I am really hoping that if the backwards compatibility rumours are indeed true, Sony launches PS5 with the new PlayStation Now that allows game downloads in ALL regions. If this is the case, and Sony undercuts the Xbox pricing, it would actually be an attractive saving for the consumer. Not just the superficial save that costs you more in the long run.

I really want streaming to work. Not just for the convenience as a gamer, but environmentally as well. Data Centers use huge amounts of power, which still isn’t great, but companies are doing everything they can for effeciency and plenty of centers are now being built to be powered by renewable energy only. Steps are being made, and each step forward is progress.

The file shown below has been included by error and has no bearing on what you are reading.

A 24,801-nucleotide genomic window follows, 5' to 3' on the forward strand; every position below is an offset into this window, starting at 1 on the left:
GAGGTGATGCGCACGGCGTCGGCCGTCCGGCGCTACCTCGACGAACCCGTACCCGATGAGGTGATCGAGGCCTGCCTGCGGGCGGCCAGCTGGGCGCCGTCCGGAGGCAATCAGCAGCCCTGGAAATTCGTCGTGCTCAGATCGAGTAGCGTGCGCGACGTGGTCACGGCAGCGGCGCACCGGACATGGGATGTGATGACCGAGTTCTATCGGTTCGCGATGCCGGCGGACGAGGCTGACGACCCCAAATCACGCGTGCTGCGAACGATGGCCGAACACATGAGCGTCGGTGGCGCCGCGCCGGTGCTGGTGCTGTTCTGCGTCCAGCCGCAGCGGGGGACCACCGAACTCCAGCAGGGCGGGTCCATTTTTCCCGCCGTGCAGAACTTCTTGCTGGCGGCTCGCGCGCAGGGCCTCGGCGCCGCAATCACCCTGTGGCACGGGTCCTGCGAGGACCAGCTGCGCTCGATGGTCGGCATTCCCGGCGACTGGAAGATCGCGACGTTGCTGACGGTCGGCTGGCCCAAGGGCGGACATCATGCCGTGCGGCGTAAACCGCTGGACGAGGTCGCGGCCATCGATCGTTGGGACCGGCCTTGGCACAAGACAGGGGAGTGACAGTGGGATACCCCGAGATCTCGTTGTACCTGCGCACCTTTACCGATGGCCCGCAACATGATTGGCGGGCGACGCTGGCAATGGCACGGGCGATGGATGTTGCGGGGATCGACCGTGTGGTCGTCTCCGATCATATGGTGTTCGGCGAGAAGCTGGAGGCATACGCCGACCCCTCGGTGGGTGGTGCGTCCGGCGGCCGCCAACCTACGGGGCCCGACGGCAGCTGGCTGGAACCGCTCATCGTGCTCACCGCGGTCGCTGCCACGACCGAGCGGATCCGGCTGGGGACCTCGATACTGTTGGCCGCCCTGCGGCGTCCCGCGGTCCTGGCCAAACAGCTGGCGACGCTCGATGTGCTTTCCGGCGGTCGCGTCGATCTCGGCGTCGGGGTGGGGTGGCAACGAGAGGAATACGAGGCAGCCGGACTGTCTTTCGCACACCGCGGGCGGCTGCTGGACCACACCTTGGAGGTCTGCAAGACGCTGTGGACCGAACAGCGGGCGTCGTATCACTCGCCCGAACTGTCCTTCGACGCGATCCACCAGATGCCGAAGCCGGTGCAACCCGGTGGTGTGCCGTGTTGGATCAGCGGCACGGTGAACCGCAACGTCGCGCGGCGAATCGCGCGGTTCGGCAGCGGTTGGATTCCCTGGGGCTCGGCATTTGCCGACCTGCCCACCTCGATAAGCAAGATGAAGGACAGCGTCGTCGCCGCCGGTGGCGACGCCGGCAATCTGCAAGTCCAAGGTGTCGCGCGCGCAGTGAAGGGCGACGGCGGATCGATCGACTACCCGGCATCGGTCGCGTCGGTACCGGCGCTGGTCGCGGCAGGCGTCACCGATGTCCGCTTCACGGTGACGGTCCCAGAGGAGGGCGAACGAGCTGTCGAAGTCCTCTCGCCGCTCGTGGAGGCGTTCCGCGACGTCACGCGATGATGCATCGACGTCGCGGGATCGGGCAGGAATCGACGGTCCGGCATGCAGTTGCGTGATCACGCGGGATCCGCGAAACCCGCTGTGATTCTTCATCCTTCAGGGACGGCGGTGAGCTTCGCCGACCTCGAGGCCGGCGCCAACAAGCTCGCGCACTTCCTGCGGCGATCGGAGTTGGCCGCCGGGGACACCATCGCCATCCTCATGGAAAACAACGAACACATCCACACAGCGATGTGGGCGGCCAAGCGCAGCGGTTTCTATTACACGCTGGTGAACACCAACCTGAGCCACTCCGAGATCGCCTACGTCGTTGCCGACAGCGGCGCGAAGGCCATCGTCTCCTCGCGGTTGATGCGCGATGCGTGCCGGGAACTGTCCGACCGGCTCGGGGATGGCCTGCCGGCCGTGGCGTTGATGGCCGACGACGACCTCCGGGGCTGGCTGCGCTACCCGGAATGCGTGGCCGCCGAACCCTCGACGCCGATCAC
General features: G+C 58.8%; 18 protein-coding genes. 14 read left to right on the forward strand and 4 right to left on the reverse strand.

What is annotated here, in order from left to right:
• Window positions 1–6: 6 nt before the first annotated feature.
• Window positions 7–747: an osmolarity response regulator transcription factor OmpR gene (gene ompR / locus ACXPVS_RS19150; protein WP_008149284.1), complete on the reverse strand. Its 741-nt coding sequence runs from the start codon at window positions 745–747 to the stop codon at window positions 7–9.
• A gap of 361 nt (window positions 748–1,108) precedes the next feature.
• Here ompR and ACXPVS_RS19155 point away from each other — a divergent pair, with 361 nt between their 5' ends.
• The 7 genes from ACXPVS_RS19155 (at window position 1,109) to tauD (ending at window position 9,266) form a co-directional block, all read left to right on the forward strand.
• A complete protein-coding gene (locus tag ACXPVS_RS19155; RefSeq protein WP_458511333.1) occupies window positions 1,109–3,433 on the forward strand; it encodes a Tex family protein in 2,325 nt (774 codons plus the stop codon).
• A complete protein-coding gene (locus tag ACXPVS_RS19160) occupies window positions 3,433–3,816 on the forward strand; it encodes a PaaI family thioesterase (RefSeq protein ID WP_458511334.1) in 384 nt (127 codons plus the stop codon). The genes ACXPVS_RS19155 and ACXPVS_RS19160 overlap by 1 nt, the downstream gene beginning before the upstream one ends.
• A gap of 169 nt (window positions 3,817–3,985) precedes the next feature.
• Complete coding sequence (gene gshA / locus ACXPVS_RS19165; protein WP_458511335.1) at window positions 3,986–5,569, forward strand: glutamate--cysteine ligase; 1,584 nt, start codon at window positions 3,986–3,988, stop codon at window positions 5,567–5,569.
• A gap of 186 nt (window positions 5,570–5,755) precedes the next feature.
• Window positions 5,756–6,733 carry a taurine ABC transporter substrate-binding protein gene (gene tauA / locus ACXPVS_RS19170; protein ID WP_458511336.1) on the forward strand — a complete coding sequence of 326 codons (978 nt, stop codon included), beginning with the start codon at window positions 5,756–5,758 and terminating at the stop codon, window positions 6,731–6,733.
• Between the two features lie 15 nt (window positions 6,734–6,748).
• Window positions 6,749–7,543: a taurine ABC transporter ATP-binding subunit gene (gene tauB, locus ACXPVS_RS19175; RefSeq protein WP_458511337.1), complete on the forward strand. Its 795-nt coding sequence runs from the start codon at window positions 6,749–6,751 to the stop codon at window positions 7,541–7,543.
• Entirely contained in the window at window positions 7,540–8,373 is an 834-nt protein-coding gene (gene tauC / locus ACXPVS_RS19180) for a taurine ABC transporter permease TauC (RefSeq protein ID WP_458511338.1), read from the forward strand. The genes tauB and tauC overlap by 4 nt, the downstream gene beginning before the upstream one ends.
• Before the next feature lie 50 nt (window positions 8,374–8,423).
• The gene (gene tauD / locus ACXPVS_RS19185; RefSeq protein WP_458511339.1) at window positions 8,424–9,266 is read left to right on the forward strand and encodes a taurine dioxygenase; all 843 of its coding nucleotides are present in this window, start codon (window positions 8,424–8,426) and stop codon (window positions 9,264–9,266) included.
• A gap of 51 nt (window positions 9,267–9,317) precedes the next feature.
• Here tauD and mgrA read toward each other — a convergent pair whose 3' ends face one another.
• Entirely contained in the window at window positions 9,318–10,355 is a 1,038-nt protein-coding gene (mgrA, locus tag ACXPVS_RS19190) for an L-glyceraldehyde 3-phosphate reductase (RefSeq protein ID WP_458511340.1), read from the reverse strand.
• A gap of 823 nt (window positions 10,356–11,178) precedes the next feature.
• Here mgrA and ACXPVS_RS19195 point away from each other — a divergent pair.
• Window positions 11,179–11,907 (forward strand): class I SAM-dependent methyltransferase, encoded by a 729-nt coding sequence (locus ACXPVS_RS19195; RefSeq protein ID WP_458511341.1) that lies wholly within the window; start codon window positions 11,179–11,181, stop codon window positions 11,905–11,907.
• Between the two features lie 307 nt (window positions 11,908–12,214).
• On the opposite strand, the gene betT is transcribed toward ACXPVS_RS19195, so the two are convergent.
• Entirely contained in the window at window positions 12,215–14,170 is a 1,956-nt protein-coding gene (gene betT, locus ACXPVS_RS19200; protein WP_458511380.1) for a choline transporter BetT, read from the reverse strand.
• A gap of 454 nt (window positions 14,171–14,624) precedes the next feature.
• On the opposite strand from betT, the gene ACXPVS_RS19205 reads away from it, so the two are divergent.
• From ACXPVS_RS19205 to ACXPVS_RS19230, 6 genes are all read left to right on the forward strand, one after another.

And like every complicated chain, that’s one part of the puzzle. Because people will be using lower powered systems to run games, they will use less energy as well. Without buying so many discs and cases, the amount of plastic created and thrown out is affected. Think Video Tapes and Music CD’s. Thanks to services like Netflix and Spotify, less of these are being made while the product itself reaches a lot more people.

Streaming makes sense in the long run, it’s just I don’t think we are there yet. This new generation of consoles will hopefully be the last generation that uses the digital download/play locally model, and I hope Sony takes advantage of this.

If they don’t? They may as well hand the next generation victory to Microsoft, similar to how Microsoft handed it over with the launch of the Xbox One.

Until next time,


Sega Europe going old school on PC packaging – and it’s recyclable!

Sega Total War Rome 2